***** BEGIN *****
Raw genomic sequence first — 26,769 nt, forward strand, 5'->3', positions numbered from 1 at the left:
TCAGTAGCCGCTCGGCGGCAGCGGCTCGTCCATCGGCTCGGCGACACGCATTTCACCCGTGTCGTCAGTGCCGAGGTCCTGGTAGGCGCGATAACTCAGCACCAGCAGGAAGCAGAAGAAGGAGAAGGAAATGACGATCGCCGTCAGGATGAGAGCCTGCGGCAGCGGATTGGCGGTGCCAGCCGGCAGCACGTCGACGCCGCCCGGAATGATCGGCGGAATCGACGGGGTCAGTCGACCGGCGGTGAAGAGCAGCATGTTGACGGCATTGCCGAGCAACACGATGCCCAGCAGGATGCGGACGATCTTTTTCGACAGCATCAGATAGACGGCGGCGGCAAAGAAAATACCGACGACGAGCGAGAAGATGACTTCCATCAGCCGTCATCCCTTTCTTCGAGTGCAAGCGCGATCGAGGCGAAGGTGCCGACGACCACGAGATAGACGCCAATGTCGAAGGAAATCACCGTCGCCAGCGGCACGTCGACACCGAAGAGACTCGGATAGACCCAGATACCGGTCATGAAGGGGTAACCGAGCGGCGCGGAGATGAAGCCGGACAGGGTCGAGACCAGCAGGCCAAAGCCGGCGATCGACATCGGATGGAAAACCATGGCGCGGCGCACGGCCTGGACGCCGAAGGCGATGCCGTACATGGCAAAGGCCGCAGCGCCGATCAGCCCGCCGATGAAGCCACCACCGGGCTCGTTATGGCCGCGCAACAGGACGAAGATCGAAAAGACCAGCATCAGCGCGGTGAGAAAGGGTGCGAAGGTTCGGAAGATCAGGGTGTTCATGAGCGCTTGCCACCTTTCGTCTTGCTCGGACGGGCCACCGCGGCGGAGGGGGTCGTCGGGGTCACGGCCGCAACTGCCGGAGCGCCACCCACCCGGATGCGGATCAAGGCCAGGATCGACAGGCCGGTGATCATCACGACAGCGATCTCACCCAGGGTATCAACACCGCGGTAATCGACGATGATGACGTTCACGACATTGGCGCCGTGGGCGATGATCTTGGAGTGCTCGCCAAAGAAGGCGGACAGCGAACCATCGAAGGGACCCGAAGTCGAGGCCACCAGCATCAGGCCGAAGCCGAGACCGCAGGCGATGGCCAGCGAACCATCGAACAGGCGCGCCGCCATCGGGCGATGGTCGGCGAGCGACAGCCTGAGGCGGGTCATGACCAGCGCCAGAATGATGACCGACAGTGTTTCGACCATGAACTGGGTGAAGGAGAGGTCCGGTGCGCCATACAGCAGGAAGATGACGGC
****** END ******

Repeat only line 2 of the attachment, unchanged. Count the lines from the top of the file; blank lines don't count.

TCAGTAGCCGCTCGGCGGCAGCGGCTCGTCCATCGGCTCGGCGACACGCATTTCACCCGTGTCGTCAGTGCCGAGGTCCTGGTAGGCGCGATAACTCAGCACCAGCAGGAAGCAGAAGAAGGAGAAGGAAATGACGATCGCCGTCAGGATGAGAGCCTGCGGCAGCGGATTGGCGGTGCCAGCCGGCAGCACGTCGACGCCGCCCGGAATGATCGGCGGAATCGACGGGGTCAGTCGACCGGCGGTGAAGAGCAGCATGTTGACGGCATTGCCGAGCAACACGATGCCCAGCAGGATGCGGACGATCTTTTTCGACAGCATCAGATAGACGGCGGCGGCAAAGAAAATACCGACGACGAGCGAGAAGATGACTTCCATCAGCCGTCATCCCTTTCTTCGAGTGCAAGCGCGATCGAGGCGAAGGTGCCGACGACCACGAGATAGACGCCAATGTCGAAGGAAATCACCGTCGCCAGCGGCACGTCGACACCGAAGAGACTCGGATAGACCCAGATACCGGTCATGAAGGGGTAACCGAGCGGCGCGGAGATGAAGCCGGACAGGGTCGAGACCAGCAGGCCAAAGCCGGCGATCGACATCGGATGGAAAACCATGGCGCGGCGCACGGCCTGGACGCCGAAGGCGATGCCGTACATGGCAAAGGCCGCAGCGCCGATCAGCCCGCCGATGAAGCCACCACCGGGCTCGTTATGGCCGCGCAACAGGACGAAGATCGAAAAGACCAGCATCAGCGCGGTGAGAAAGGGTGCGAAGGTTCGGAAGATCAGGGTGTTCATGAGCGCTTGCCACCTTTCGTCTTGCTCGGACGGGCCACCGCGGCGGAGGGGGTCGTCGGGGTCACGGCCGCAACTGCCGGAGCGCCACCCACCCGGATGCGGATCAAGGCCAGGATCGACAGGCCGGTGATCATCACGACAGCGATCTCACCCAGGGTATCAACACCGCGGTAATCGACGATGATGACGTTCACGACATTGGCGCCGTGGGCGATGATCTTGGAGTGCTCGCCAAAGAAGGCGGACAGCGAACCATCGAAGGGACCCGAAGTCGAGGCCACCAGCATCAGGCCGAAGCCGAGACCGCAGGCGATGGCCAGCGAACCATCGAACAGGCGCGCCGCCATCGGGCGATGGTCGGCGAGCGACAGCCTGAGGCGGGTCATGACCAGCGCCAGAATGATGACCGACAGTGTTTCGACCATGAACTGGGTGAAGGAGAGGTCCGGTGCGCCATACAGCAGGAAGATGACGGC